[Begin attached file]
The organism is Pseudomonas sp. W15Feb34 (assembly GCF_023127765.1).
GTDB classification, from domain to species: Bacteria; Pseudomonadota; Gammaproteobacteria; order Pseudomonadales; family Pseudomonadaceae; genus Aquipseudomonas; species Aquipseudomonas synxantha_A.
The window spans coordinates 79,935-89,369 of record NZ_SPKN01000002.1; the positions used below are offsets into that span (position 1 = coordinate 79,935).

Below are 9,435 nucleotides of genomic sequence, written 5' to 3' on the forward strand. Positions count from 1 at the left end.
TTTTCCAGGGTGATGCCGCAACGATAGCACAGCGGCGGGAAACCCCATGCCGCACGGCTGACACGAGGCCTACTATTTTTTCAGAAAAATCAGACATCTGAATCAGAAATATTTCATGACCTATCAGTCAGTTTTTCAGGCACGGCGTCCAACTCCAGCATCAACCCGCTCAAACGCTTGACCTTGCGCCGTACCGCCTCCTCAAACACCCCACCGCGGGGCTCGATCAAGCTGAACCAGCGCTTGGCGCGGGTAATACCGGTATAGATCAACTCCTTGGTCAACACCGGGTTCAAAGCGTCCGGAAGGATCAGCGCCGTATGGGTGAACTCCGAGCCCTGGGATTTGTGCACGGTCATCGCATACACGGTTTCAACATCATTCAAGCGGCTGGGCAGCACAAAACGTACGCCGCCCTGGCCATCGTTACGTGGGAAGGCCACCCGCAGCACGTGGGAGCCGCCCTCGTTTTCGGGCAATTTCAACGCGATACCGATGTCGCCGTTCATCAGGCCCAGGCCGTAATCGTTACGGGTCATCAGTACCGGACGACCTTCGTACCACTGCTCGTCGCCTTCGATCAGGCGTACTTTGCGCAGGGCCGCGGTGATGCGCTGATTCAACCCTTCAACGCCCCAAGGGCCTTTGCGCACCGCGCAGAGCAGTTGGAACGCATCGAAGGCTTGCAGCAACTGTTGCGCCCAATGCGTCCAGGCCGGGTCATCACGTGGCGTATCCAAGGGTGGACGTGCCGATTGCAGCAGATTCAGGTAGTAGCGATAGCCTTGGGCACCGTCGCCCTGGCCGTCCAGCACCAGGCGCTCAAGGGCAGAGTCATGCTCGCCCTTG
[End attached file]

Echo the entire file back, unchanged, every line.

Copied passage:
The organism is Pseudomonas sp. W15Feb34 (assembly GCF_023127765.1).
GTDB classification, from domain to species: Bacteria; Pseudomonadota; Gammaproteobacteria; order Pseudomonadales; family Pseudomonadaceae; genus Aquipseudomonas; species Aquipseudomonas synxantha_A.
The window spans coordinates 79,935-89,369 of record NZ_SPKN01000002.1; the positions used below are offsets into that span (position 1 = coordinate 79,935).

Below are 9,435 nucleotides of genomic sequence, written 5' to 3' on the forward strand. Positions count from 1 at the left end.
TTTTCCAGGGTGATGCCGCAACGATAGCACAGCGGCGGGAAACCCCATGCCGCACGGCTGACACGAGGCCTACTATTTTTTCAGAAAAATCAGACATCTGAATCAGAAATATTTCATGACCTATCAGTCAGTTTTTCAGGCACGGCGTCCAACTCCAGCATCAACCCGCTCAAACGCTTGACCTTGCGCCGTACCGCCTCCTCAAACACCCCACCGCGGGGCTCGATCAAGCTGAACCAGCGCTTGGCGCGGGTAATACCGGTATAGATCAACTCCTTGGTCAACACCGGGTTCAAAGCGTCCGGAAGGATCAGCGCCGTATGGGTGAACTCCGAGCCCTGGGATTTGTGCACGGTCATCGCATACACGGTTTCAACATCATTCAAGCGGCTGGGCAGCACAAAACGTACGCCGCCCTGGCCATCGTTACGTGGGAAGGCCACCCGCAGCACGTGGGAGCCGCCCTCGTTTTCGGGCAATTTCAACGCGATACCGATGTCGCCGTTCATCAGGCCCAGGCCGTAATCGTTACGGGTCATCAGTACCGGACGACCTTCGTACCACTGCTCGTCGCCTTCGATCAGGCGTACTTTGCGCAGGGCCGCGGTGATGCGCTGATTCAACCCTTCAACGCCCCAAGGGCCTTTGCGCACCGCGCAGAGCAGTTGGAACGCATCGAAGGCTTGCAGCAACTGTTGCGCCCAATGCGTCCAGGCCGGGTCATCACGTGGCGTATCCAAGGGTGGACGTGCCGATTGCAGCAGATTCAGGTAGTAGCGATAGCCTTGGGCACCGTCGCCCTGGCCGTCCAGCACCAGGCGCTCAAGGGCAGAGTCATGCTCGCCCTTG